Thursday, March 22, 2012


                LOSING A FRIEND

By Doc Lawrence

MARIETTA, GA--News of the closing of this lovely city’s Theatre in the Square felt like a kick in the stomach. This was where I took my kids to learn about life’s components: interpretation, the power of performance, music and dance, cultural heritage, risk and most of all the time-proven, soul-enriching gifts created on the live stage. I always believed that Tennessee Williams, Bernard Shaw, Arthur Miller and Oscar Wilde haunted the theater building. Blanch and Stanley, Big Daddy and Maggie the Cat, Willie Loman, Truman Capote, Reverend Thomas Dorsey, Maria Callas and Patsy Cline were there in spirit.

During the 1996 Summer Olympics I took new friends from foreign countries to see the wonderful musical “Zion,” a tribute to things spiritual and an anthem of reconciliation. Later, I “met” Mahalia Jackson as portrayed by the incomparable Bernadine Mitchell, a singer/actress that we in Georgia proudly call our own.

Theatre in the Square spawned actors, set designers, musicians, playwrights, directors and producers that did the South proud. Never just another local community theater, it was at times on the level with some of the great stages in large cities: Miami, Washington, New York, Chicago, Houston and yes, Atlanta.

According to Atlanta lawyer Sarah Mallas Wayman, who is Greek-American, “the art of performing stories before audiences came from ancient Greece. How many realize that great Biblical stories were often performed in Greece by early Christians?”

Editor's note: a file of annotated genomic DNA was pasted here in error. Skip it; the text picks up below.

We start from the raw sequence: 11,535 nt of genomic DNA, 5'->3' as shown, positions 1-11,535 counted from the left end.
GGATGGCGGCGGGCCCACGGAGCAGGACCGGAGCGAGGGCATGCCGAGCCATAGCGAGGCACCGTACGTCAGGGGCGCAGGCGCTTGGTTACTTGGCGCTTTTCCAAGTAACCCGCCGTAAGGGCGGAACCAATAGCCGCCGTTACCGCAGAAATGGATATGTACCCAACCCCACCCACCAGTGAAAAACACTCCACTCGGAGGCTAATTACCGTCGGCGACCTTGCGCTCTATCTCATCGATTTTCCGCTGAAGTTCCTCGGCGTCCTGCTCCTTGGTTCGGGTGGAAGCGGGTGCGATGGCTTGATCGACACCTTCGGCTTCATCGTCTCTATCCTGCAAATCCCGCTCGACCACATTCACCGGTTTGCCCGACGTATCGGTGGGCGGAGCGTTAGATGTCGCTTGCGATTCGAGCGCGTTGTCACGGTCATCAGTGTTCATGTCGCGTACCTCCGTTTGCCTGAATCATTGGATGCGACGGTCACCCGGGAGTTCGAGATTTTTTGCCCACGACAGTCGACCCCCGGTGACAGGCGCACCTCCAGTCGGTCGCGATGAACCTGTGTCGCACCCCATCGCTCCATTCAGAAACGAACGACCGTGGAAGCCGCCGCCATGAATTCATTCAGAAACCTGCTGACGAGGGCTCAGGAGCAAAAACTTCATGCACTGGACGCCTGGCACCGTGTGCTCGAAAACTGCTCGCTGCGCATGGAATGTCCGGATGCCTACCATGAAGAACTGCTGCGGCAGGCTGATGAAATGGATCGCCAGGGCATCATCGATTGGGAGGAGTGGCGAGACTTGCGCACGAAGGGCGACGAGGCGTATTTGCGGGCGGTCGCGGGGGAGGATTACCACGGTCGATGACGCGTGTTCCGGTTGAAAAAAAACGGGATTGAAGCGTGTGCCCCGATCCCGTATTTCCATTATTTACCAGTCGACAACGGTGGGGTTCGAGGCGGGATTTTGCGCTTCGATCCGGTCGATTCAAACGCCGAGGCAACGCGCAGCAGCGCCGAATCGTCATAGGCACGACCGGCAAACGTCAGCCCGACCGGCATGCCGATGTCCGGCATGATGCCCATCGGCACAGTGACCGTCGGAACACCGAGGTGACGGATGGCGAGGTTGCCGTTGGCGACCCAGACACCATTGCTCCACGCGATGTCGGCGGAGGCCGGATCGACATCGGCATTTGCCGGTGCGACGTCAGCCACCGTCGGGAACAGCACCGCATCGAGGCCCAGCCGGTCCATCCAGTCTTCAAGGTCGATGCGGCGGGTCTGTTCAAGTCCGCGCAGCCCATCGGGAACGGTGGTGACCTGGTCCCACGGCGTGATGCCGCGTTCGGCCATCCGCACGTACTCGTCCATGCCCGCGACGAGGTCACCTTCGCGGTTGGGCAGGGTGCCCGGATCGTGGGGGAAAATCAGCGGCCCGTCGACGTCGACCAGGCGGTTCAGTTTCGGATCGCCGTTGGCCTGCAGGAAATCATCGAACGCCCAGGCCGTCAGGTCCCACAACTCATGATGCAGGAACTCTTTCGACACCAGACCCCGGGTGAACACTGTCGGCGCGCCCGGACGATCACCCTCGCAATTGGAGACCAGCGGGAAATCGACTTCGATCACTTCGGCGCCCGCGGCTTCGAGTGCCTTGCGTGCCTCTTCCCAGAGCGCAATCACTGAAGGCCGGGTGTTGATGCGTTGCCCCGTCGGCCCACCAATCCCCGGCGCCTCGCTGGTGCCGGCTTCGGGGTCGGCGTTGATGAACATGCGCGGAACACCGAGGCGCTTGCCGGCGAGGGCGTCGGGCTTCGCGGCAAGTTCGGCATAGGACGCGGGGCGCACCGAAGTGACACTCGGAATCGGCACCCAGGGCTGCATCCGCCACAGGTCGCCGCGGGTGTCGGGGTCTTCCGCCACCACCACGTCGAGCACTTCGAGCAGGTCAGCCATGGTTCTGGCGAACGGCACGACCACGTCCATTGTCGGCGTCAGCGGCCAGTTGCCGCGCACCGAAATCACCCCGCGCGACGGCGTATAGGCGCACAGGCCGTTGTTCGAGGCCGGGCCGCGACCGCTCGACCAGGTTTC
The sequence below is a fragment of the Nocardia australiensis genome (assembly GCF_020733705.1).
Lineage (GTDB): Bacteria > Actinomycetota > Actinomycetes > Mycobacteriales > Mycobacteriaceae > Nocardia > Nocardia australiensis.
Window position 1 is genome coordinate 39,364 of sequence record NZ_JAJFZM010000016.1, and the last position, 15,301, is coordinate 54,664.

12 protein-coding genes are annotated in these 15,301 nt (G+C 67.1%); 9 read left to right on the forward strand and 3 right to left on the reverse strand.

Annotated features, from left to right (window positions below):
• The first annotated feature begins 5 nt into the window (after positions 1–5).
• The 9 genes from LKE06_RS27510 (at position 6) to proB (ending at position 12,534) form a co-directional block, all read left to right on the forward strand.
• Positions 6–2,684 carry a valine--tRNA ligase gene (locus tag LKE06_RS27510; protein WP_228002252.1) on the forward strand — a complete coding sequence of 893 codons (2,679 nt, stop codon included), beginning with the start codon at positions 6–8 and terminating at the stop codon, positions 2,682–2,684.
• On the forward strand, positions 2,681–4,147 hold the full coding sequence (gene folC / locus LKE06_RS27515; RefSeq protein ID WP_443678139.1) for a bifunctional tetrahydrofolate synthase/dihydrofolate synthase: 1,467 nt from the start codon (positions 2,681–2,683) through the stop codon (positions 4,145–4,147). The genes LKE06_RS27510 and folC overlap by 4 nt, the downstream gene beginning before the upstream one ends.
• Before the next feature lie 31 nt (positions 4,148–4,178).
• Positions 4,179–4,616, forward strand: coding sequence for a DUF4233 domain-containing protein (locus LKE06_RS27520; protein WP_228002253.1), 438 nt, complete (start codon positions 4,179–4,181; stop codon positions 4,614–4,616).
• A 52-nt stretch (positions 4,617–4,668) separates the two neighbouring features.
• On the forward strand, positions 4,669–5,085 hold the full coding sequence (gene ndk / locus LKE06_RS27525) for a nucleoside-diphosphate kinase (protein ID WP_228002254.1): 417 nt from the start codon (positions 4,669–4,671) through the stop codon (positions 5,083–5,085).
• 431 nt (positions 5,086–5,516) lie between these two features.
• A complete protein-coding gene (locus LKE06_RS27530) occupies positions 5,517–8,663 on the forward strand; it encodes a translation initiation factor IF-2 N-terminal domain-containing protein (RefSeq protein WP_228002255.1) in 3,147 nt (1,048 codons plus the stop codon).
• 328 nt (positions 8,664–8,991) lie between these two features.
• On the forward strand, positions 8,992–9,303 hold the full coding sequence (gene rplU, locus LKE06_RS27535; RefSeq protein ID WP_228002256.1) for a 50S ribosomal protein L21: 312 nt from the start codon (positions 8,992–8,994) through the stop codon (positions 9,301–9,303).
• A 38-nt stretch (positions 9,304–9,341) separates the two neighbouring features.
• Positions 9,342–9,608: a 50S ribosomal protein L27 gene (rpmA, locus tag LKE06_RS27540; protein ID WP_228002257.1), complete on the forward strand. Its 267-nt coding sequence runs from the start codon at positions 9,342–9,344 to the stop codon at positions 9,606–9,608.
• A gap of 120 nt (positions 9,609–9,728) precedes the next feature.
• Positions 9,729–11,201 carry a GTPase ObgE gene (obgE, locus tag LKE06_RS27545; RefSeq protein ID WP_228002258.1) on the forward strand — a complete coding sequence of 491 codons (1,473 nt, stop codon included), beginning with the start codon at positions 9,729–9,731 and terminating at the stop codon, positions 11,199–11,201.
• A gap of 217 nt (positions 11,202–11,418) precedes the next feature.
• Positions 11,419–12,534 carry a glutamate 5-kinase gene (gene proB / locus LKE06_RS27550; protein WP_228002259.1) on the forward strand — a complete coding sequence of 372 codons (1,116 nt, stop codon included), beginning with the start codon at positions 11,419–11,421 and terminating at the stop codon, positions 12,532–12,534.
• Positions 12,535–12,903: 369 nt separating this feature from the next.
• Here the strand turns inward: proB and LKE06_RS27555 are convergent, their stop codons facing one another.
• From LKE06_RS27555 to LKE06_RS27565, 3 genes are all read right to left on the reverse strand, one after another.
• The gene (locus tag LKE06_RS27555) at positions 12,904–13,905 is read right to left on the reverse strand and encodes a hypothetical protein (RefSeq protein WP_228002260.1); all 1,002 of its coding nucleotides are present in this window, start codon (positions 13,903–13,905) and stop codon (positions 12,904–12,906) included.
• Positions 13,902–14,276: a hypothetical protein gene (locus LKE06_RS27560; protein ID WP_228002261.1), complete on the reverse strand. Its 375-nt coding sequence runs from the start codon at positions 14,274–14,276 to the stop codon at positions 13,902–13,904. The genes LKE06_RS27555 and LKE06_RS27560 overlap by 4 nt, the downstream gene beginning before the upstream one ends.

Like all great theatrical companies, Theatre in the Square stayed on the edge, refusing to put a wet finger to the air. It lived according to a high standard. However, let it be said that they gave the community a healthy dose of diversity. “The 1940’s Radio Hour,” The Gospel of John,” “The Three Trials of Oscar Wilde” and “A Streetcar Named Desire” had a good home there.

I am grateful for all the blood, sweat and tears, and pray this is not a harbinger of things to come. As Kenny Leon says, the magic in the live stage performance is that, unlike movies, we all breathe the same air.

My flesh and blood had the blessing of watching actors become so real they made them-and me- laugh and cry. That is part of the legacy of Theatre in the Square.

A society that relegates the arts to the trash heap temps triggering the law of unintended consequences. I didn’t say that, but a very prominent Georgia business leader did.

Enjoy a journey along Georgia’s Civil War Trail, following the path of “The Great Locomotive Chase” from Atlanta to just south of Chattanooga:

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